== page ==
HTTP/1.0 200 OK Content-Type: text/html Bush Stops In Colombia, Pledges Aid For Drug War
Pubdate: Tue, 23 Nov 2004
Source: Washington Post (DC)
Page A23
Copyright: 2004 The Washington Post Company
Author: Mike Allen, Washington Post Staff Writer
Bookmark: (Cocaine)
Bookmark: (Heroin)

Bush Stops in Colombia, Pledges Aid for Drug War

CARTAGENA, Colombia, Nov. 22 -- President Bush pledged more funding to 
support Colombia's fight against drugs and violence during a visit Monday 
to the world's cocaine capital, telling Colombia's president that his 
success in defeating cocaine traffickers was essential for U.S. security.

Bush met with Alvaro Uribe, the president, during a four-hour stopover in 
this resort city on the Caribbean coast, protected by 15,000 troops, two 
submarines and an array of battleships, combat helicopters and warplanes.

Uribe is the most forcefully pro-Bush leader in the hemisphere, and the 
American president's visit was designed to showcase the benefits of talking 
tough on terrorism and being a friend of the United States. The U.S. 
government has sent more than $3 billion to Colombia since 2000, mostly in 
military aid and training, despite continuing questions about the human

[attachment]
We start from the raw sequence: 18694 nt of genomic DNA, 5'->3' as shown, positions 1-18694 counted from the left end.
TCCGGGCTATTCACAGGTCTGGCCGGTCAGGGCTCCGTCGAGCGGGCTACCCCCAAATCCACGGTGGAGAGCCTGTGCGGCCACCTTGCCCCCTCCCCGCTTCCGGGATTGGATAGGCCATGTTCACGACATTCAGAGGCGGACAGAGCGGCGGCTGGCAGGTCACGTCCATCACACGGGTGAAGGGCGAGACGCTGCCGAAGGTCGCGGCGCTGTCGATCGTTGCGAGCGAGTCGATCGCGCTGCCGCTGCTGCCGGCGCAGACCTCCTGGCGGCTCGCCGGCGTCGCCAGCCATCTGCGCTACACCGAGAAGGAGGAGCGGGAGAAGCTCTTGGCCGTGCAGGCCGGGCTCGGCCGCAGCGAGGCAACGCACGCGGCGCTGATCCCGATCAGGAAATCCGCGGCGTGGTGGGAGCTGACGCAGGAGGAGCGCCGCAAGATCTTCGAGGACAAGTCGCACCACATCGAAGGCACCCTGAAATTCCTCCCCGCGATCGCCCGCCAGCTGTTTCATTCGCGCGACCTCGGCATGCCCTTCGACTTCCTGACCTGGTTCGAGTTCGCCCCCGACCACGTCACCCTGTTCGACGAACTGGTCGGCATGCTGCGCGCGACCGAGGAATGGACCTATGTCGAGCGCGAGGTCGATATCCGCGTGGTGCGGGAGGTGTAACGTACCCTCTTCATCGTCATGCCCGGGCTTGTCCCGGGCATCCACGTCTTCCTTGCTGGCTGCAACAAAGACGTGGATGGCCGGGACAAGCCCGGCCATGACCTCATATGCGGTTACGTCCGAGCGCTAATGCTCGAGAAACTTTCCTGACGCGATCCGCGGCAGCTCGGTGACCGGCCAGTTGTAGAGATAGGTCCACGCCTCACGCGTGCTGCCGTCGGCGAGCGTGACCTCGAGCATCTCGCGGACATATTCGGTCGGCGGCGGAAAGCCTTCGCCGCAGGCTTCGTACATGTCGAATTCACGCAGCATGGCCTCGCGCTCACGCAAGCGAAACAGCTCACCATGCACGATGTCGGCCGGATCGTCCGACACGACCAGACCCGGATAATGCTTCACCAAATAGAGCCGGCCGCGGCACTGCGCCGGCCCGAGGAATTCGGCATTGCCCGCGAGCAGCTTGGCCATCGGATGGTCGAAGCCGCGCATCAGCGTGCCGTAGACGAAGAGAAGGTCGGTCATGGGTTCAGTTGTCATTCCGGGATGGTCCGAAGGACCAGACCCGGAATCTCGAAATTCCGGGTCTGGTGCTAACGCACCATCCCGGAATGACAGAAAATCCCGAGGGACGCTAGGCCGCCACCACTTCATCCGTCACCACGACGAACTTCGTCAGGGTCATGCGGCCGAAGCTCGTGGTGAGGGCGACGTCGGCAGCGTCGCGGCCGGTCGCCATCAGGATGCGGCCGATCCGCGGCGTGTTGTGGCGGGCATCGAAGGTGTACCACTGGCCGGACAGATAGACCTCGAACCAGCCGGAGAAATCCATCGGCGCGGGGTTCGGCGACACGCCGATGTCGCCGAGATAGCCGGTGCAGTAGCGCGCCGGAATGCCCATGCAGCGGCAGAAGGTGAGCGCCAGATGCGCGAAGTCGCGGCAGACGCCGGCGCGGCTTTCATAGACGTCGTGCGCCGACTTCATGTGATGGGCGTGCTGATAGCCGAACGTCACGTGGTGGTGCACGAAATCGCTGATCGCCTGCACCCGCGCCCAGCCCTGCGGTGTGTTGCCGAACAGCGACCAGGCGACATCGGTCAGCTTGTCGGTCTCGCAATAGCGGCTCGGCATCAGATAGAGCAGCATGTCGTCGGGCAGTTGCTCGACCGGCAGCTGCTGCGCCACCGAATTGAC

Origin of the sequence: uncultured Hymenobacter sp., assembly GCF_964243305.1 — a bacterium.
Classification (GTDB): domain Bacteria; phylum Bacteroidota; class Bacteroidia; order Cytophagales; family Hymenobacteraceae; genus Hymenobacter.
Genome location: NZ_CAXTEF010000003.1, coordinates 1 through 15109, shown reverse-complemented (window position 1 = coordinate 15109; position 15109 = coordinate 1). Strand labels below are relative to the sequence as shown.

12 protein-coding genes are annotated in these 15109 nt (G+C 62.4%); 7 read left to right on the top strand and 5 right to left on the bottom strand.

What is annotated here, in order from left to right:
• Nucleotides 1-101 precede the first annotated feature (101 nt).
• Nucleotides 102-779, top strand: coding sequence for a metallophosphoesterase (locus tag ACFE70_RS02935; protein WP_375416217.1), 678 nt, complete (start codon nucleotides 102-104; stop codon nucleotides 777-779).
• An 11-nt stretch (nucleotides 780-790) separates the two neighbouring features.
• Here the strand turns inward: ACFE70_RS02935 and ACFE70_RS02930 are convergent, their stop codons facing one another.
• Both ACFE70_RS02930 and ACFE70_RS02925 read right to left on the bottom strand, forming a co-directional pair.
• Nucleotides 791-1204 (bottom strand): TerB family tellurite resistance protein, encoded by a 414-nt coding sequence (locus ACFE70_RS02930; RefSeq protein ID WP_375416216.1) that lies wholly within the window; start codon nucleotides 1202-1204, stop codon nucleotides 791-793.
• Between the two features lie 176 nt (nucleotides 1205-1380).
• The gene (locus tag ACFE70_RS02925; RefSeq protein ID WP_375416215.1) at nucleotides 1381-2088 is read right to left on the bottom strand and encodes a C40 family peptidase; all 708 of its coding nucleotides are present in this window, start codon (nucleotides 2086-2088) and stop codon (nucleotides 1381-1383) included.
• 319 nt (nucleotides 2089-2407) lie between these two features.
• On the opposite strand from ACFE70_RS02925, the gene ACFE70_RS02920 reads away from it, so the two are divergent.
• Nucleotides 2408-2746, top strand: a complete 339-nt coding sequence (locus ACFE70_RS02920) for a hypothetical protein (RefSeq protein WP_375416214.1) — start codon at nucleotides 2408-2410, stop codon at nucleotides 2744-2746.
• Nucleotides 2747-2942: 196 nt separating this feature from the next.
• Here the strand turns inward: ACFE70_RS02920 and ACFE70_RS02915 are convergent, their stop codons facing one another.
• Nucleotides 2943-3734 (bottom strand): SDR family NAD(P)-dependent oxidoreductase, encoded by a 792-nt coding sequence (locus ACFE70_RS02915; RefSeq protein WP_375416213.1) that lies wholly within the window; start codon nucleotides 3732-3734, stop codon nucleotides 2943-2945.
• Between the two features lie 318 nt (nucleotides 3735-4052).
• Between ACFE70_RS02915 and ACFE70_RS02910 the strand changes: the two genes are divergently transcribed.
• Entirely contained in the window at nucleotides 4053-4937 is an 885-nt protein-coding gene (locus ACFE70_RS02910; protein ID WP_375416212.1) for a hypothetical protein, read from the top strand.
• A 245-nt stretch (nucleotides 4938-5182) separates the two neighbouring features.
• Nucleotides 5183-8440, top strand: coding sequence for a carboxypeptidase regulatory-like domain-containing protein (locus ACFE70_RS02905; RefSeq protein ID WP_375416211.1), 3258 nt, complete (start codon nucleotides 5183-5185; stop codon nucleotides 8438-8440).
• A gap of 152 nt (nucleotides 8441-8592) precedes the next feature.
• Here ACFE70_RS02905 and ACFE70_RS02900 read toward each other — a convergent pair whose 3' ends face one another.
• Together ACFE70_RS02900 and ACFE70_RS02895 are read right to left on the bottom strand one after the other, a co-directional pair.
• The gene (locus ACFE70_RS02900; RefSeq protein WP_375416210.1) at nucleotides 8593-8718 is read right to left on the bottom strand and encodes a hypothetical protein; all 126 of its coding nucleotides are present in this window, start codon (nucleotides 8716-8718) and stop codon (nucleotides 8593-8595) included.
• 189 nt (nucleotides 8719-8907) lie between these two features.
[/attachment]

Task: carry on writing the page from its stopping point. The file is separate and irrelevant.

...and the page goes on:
rights practices of the country's armed forces.

Much of the money goes to fumigating fields of coca and opium, but Uribe is 
also able to use the funds for his continuing battle against Marxist 
guerrillas, who have been entrenched in the country for 40 years. The U.S. 
government has labeled two major guerrilla groups and a right-wing 
paramilitary force that is closely allied with Colombia's military as 
terrorist organizations.

"I'm proud to be with my friend, President Uribe. El es mi amigo," Bush 
said at a seaside news conference, with Uribe at his side. "President Uribe 
and the Colombian people are dedicated to the triumph of democracy and the 
rule of law against the forces of violence. And the United States stands 
with you."

Bush said that next year, when the aid is scheduled to expire, he "will ask 
our Congress to renew its support so that this courageous nation can win